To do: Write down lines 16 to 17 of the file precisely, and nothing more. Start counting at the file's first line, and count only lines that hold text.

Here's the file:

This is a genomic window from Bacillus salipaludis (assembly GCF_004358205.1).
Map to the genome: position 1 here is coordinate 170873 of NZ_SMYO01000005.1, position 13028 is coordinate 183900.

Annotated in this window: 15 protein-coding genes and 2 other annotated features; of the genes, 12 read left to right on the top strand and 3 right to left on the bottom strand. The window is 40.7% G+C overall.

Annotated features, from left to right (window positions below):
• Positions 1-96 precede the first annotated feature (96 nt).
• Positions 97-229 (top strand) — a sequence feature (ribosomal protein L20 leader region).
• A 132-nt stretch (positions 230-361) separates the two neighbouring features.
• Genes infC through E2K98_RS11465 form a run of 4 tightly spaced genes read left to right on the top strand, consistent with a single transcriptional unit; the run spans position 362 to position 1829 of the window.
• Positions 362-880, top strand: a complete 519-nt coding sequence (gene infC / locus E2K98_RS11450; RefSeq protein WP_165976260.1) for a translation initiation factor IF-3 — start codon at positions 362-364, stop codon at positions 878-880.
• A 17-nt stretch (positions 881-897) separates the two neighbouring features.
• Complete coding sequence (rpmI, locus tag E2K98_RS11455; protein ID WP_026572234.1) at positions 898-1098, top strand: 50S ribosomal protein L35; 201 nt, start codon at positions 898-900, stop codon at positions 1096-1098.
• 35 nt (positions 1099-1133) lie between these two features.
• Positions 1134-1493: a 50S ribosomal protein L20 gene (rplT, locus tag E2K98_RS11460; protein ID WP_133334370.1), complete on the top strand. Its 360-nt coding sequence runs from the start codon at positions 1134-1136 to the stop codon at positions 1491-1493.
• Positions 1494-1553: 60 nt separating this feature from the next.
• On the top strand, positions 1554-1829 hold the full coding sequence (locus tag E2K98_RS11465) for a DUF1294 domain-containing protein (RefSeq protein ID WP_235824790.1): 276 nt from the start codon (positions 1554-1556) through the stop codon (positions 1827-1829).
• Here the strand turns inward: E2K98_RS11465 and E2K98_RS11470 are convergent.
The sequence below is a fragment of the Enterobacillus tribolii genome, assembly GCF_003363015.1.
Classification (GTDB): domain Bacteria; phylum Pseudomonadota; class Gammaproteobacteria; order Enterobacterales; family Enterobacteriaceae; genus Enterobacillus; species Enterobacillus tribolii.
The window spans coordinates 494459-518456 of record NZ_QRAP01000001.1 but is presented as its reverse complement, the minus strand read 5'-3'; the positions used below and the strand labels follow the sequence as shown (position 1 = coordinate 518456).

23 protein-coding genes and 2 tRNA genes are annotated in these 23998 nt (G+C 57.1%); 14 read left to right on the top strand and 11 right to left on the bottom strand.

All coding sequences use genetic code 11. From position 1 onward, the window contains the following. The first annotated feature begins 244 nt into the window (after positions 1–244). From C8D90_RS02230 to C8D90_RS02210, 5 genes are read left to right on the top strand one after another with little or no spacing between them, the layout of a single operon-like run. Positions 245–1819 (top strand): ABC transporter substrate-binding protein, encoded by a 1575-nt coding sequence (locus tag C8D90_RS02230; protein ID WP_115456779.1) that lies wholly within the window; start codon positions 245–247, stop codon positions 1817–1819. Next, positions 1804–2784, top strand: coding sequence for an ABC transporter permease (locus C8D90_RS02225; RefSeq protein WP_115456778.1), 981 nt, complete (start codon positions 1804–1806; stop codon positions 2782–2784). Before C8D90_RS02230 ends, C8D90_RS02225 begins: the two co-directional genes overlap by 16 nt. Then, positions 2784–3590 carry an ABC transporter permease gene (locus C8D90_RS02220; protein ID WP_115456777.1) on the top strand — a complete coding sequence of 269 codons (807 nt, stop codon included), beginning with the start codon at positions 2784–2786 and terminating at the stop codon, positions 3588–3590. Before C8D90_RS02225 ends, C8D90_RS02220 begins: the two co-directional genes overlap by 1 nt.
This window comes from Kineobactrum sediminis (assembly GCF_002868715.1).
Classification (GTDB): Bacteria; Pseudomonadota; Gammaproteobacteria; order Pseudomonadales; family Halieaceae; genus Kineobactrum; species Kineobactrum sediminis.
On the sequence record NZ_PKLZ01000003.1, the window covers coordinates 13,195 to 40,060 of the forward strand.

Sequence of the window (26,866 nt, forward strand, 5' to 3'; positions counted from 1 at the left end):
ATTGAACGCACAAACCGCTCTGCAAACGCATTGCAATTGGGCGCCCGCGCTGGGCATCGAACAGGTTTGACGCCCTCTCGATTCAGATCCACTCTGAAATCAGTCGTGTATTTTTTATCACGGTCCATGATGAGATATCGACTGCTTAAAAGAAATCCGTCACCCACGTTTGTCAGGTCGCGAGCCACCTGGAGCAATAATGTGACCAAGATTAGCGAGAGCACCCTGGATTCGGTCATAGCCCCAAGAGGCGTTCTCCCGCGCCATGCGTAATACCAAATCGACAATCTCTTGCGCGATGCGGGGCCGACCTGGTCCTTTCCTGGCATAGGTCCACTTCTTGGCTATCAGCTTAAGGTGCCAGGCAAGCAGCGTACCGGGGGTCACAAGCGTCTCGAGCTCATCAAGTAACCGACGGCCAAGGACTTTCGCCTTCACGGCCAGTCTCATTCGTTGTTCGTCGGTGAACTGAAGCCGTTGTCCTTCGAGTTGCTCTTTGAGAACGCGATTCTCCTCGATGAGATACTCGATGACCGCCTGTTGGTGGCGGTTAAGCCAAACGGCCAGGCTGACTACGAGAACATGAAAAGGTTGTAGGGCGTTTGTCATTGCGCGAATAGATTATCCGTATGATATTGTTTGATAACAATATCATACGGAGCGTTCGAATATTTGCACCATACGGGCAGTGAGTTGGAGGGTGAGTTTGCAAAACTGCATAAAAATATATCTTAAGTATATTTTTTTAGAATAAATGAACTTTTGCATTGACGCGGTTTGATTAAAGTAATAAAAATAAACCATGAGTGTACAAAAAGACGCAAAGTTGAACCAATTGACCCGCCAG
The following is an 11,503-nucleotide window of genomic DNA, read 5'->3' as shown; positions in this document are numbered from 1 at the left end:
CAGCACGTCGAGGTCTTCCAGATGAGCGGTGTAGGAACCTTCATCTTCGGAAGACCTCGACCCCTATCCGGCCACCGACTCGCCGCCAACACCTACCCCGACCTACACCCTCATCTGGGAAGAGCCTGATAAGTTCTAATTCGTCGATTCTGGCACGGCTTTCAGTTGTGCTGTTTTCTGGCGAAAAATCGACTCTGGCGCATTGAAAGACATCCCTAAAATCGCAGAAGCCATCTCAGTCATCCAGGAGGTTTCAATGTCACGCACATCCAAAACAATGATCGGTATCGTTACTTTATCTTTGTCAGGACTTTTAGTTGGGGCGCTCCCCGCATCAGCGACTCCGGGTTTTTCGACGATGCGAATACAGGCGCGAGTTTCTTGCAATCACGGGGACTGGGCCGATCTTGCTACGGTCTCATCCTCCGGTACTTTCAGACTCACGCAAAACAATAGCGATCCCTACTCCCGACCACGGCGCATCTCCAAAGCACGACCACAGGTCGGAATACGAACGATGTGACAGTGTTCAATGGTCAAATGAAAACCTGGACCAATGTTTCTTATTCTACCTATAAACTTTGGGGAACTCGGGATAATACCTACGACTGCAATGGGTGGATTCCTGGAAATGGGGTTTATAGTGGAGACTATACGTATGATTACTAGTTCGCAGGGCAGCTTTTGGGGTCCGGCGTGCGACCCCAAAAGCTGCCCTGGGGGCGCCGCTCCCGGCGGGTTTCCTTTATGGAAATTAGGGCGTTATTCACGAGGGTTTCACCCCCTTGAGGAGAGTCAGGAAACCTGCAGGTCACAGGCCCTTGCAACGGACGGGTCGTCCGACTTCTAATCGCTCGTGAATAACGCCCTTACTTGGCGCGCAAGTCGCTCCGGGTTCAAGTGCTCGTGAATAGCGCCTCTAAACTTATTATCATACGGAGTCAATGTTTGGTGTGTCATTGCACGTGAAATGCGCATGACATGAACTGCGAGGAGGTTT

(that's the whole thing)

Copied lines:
• Here the strand turns inward: E2K98_RS11465 and E2K98_RS11470 are convergent.
The sequence below is a fragment of the Enterobacillus tribolii genome, assembly GCF_003363015.1.